HEALTH

Nature’s Bounty to present three key VMS studies

BY Michael Johnsen

RONKONKOMA, N.Y. — The Nature's Bounty Co. has been selected by the American Society of Nutrition to present three of its recent scientific abstracts at this year's Experimental Biology Conference, the company announced Tuesday.

"The science of nutrition is always evolving, and it is critical to The Nature's Bounty Co. to not only stay on top of new research, but to play an active role in producing it," stated Susan Hazels Mitmesser, co-author of all three studies and senior director of Nutrition & Scientific Affairs at The Nature's Bounty Co. "We feel strongly in developing products that are tied closely to scientific truth. It is this commitment that helps set our brands … apart in the market."

On April 23 and 24, 2017, The Nature's Bounty Co.'s Nutrition and Scientific Affairs team will take the stage on three separate occasions to present the findings from some of its most recent studies.

For example, the team will present its "Determinants of Dietary Supplement Use and Compliance by U.S. Adults" study, which was conducted in conjunction with the Council for Responsible Nutrition and suggests dietary supplement users are more likely to meet the daily recommended nutrient amounts than non-users.  Overall about 68% Americans use supplements and 75% of supplement takers users take multivitamin/mineral supplements followed by vitamin D (37%), vitamin C (34%), calcium (29%) and vitamin B/B complex (24%).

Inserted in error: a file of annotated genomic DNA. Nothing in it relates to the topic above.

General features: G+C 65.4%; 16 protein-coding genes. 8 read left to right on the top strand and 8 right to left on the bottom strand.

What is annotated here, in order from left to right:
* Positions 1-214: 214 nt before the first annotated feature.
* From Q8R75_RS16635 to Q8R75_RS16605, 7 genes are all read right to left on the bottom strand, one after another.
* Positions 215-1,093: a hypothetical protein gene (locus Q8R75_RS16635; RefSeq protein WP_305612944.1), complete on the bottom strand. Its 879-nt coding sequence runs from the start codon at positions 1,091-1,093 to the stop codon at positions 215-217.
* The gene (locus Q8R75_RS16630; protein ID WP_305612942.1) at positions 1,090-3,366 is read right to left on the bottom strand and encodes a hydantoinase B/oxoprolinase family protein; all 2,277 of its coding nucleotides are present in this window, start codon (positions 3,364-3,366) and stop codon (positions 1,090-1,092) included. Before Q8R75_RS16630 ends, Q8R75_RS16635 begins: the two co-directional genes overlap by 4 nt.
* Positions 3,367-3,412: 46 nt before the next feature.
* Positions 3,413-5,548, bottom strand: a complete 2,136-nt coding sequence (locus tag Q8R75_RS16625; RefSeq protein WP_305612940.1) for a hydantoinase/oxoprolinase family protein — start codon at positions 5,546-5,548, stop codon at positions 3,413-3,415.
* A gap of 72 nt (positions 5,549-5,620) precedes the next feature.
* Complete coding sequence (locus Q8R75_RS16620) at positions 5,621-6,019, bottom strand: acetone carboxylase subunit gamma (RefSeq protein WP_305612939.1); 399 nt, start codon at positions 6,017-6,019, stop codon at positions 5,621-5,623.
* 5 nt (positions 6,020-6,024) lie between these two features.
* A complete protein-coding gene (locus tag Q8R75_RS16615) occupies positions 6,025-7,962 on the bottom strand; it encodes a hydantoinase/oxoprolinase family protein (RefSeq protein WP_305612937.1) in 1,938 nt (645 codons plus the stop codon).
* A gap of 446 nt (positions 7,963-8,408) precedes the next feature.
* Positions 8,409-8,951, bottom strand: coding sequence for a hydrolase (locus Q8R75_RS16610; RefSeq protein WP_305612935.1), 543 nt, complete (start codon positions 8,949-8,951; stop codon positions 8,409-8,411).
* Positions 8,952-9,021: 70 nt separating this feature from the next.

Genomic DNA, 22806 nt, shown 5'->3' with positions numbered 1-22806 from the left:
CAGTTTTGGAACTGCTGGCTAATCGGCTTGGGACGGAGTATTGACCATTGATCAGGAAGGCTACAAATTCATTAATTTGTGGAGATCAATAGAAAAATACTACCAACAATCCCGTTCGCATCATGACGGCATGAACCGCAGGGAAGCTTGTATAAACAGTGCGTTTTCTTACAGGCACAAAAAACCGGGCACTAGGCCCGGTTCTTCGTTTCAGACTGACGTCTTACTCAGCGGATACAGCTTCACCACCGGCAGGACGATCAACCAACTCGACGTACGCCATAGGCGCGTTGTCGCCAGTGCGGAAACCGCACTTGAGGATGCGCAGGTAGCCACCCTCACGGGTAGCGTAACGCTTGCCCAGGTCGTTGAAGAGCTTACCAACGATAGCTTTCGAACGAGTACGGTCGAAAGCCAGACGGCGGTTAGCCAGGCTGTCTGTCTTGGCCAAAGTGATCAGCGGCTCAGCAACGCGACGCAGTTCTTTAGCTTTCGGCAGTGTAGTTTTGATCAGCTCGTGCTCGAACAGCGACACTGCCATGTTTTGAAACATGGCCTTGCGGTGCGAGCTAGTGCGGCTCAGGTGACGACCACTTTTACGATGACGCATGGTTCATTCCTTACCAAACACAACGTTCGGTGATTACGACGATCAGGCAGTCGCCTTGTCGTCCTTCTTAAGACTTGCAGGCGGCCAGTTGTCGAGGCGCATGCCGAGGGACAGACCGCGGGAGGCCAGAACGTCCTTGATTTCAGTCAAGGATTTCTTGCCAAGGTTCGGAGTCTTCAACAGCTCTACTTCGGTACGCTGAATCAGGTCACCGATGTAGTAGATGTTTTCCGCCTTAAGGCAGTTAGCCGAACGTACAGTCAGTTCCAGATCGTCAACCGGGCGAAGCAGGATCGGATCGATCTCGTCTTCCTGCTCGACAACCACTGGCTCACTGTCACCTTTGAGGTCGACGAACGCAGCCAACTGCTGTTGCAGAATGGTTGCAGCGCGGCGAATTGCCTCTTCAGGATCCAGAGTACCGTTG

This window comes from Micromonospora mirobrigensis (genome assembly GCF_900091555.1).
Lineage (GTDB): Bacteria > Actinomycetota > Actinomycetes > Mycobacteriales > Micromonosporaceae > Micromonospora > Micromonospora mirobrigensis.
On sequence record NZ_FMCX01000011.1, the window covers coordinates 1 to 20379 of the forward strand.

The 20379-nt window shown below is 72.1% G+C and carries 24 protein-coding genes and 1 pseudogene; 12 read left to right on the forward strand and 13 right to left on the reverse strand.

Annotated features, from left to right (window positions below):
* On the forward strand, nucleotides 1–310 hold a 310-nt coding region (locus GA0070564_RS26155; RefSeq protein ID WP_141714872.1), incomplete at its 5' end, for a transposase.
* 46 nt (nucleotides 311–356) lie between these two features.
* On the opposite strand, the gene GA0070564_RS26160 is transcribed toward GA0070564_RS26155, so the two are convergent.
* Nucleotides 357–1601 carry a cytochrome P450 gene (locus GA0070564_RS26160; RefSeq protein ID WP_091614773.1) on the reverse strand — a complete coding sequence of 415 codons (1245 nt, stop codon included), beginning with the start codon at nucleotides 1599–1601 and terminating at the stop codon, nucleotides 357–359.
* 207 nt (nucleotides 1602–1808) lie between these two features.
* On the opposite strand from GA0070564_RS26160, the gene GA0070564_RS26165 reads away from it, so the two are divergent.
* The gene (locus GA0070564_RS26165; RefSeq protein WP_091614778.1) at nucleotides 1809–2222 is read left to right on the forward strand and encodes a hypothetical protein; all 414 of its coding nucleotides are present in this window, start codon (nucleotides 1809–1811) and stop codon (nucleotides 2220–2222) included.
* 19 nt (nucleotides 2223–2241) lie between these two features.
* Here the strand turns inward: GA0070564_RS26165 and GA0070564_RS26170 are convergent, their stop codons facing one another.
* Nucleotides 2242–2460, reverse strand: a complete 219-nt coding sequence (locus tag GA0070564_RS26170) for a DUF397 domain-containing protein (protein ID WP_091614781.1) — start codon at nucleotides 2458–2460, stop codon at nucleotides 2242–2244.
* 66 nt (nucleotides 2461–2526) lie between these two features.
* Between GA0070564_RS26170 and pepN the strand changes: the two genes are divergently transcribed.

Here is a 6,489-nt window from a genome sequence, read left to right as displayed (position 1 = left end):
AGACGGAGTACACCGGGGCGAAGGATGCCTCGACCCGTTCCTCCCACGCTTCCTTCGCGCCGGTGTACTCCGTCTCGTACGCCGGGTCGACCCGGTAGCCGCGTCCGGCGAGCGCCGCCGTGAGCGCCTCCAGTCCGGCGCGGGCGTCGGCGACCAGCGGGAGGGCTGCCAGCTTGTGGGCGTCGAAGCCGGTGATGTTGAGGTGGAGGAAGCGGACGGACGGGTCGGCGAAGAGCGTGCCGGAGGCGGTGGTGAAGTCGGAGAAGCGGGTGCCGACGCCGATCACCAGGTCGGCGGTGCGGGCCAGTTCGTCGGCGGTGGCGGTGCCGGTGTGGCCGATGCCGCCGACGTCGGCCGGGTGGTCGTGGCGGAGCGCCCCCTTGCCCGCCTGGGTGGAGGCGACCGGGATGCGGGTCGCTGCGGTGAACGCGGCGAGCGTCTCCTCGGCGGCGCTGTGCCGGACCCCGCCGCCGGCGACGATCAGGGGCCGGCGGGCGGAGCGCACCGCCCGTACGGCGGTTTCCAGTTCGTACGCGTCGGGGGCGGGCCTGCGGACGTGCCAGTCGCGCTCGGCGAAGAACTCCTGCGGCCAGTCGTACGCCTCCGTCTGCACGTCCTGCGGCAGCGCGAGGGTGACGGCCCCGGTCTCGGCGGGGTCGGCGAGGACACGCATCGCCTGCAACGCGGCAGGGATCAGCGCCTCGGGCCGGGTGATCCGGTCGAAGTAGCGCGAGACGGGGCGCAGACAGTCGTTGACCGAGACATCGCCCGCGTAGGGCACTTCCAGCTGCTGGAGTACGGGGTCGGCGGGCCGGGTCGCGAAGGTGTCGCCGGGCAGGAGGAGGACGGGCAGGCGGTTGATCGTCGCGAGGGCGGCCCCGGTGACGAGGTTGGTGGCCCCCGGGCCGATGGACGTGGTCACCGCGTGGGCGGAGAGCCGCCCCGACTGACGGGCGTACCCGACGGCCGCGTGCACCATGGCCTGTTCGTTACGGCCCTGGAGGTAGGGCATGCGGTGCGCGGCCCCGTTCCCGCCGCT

Among supplement users, 10% for calcium and 25% for vitamin D did not meet the recommended daily intake, while 38% and 96% of non-users did not meet the daily requirement respectively.

Non-compliance appears to be a potential barrier to meeting nutrient recommendations, the study authors concludedd. Improved systems of supplement delivery such as simplified regiment with improved sensory attributes and personalized products that target individual nutrient shortfalls may improve compliance and contribute to achieving recommended nutrient intakes.

In the Nature's Bounty study "Role of Nutrients in Metabolic Health: Updates in 2016," researchers found that causality of the nutrient impact on metabolic health remains inconclusive due to either an overall contradicting data or sparsity of well-designed relevant interventional studies. "It is unclear whether and to what extent nutrients could be beneficial to the improvement of complicated conditions [like diabetes and heart disease]," the authors noted. "Instead of the traditional 'single-nutrient' concept, a holistic and interdisciplinary approach to integrate nutrients, lifestyle influencers (i.e. diet, physical activity, and sleep), early risk exposure (i.e. in-utero, infancy) and population relevance (i.e. healthy, at-risk, or diseased) may be worth considering in designing confirmatory intervention trials on nutrients and metabolic health."

Nature's  Bounty will also present "Dietary Intakes of EPA and DHA Omega-3 Fatty Acids among U.S. Pregnant Women." Pregnant and lactating women are recommended to consume at least 8 ounces and up to 12 ounces in order to obtain nutrients (specifically DHA) for improved infant health. According to a recent study, EPA and DHA consumptions among the general population in the U.S. are low, and the mean intakes of EPA and DHA among pregnant women from foods alone were 30 mg and 59 mg per day, respectively. "These results suggested that many pregnant women consume less EPA and DHA from foods than the DGA recommendation," the study concluded. "Increasing seafood consumption or considering EPA and DHA supplementation during this very important life stage may be an effective compliment if food intakes cannot be met."

The studies, which largely validate the importance of filling nutrient gaps, were recently conducted.

 

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